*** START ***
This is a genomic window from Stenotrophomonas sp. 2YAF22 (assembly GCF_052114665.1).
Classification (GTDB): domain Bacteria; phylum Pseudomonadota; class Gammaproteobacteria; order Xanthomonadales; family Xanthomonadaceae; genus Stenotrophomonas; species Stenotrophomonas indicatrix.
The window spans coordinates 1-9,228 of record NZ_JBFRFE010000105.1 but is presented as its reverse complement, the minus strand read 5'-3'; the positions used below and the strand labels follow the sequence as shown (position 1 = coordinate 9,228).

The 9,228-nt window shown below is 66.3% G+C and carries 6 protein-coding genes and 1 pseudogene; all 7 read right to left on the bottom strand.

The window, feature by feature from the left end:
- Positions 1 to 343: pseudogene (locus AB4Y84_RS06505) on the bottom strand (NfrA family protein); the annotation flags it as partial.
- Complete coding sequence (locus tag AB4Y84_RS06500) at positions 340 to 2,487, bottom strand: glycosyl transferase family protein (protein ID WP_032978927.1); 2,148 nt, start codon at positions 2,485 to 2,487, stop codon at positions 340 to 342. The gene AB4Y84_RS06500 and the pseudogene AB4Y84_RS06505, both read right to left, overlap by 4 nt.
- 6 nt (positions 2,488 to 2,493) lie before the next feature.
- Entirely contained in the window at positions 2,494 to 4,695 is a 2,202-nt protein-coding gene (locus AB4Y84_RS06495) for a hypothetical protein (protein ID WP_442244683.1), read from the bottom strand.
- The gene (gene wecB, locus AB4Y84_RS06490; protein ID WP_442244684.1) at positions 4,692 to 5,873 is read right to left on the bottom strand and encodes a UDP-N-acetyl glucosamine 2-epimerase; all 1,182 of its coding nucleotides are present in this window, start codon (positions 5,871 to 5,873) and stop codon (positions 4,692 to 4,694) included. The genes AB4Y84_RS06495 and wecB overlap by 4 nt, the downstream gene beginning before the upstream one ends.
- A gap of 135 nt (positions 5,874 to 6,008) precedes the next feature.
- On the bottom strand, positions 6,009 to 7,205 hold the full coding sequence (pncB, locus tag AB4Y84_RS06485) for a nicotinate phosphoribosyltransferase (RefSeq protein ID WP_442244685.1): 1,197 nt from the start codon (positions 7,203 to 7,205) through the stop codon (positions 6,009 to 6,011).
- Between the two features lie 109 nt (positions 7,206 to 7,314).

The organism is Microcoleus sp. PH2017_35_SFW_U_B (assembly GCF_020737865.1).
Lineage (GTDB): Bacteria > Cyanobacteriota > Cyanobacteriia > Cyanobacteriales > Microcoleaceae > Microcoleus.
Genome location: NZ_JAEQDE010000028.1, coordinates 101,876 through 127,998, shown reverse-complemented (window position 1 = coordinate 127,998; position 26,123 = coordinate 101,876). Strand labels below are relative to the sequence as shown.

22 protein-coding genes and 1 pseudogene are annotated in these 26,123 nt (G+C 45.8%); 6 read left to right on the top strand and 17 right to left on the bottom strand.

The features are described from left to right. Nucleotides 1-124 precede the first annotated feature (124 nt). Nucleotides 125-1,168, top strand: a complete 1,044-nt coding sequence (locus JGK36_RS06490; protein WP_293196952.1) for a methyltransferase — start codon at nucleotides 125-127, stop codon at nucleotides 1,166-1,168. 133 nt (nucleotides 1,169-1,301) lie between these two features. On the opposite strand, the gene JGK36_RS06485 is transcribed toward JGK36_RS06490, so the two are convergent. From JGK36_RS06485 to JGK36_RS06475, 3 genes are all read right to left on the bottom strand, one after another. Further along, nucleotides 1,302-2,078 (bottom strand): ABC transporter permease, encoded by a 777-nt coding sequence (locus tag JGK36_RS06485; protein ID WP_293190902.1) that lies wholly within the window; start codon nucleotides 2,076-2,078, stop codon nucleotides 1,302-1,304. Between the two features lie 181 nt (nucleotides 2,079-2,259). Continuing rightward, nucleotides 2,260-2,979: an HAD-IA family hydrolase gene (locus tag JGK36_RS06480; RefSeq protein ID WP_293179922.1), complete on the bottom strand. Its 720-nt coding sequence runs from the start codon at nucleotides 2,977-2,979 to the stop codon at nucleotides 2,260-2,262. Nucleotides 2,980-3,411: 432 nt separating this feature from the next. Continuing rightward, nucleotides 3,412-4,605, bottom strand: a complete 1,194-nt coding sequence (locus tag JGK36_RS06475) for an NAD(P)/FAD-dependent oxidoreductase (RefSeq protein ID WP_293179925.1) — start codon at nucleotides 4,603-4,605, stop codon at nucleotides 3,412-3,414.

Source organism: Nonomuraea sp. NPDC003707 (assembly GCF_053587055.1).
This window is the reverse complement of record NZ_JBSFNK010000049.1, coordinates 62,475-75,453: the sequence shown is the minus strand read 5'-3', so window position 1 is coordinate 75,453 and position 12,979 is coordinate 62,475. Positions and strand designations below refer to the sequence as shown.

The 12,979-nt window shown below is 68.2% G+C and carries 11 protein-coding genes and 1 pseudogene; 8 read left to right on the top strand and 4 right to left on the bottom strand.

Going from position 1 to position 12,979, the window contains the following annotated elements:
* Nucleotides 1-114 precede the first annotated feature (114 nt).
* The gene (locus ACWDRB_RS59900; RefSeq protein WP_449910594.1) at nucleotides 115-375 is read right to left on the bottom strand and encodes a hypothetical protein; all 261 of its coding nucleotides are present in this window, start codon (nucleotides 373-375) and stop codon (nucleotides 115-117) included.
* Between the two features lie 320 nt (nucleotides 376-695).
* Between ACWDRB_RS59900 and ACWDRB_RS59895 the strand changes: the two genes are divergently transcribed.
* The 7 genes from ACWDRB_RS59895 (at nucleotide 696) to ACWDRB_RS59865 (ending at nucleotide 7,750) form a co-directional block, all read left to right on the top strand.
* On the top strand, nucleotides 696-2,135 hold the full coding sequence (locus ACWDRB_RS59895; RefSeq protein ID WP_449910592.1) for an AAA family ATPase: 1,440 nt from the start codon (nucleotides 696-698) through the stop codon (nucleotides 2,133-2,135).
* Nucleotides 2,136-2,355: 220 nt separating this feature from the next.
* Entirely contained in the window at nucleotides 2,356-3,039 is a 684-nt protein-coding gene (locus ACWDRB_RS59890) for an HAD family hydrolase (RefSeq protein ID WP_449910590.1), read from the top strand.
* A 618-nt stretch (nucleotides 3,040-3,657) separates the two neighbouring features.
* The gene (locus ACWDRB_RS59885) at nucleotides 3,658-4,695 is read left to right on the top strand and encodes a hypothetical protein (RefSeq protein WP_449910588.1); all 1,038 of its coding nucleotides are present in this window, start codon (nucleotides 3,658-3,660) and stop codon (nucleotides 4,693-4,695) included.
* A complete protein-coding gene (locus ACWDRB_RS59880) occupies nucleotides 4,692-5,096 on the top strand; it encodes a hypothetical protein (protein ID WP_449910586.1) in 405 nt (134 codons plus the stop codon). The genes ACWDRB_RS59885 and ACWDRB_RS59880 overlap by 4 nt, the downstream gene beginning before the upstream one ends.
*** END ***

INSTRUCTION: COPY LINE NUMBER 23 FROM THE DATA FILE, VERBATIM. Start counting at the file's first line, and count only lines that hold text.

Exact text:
* Nucleotides 1-114 precede the first annotated feature (114 nt).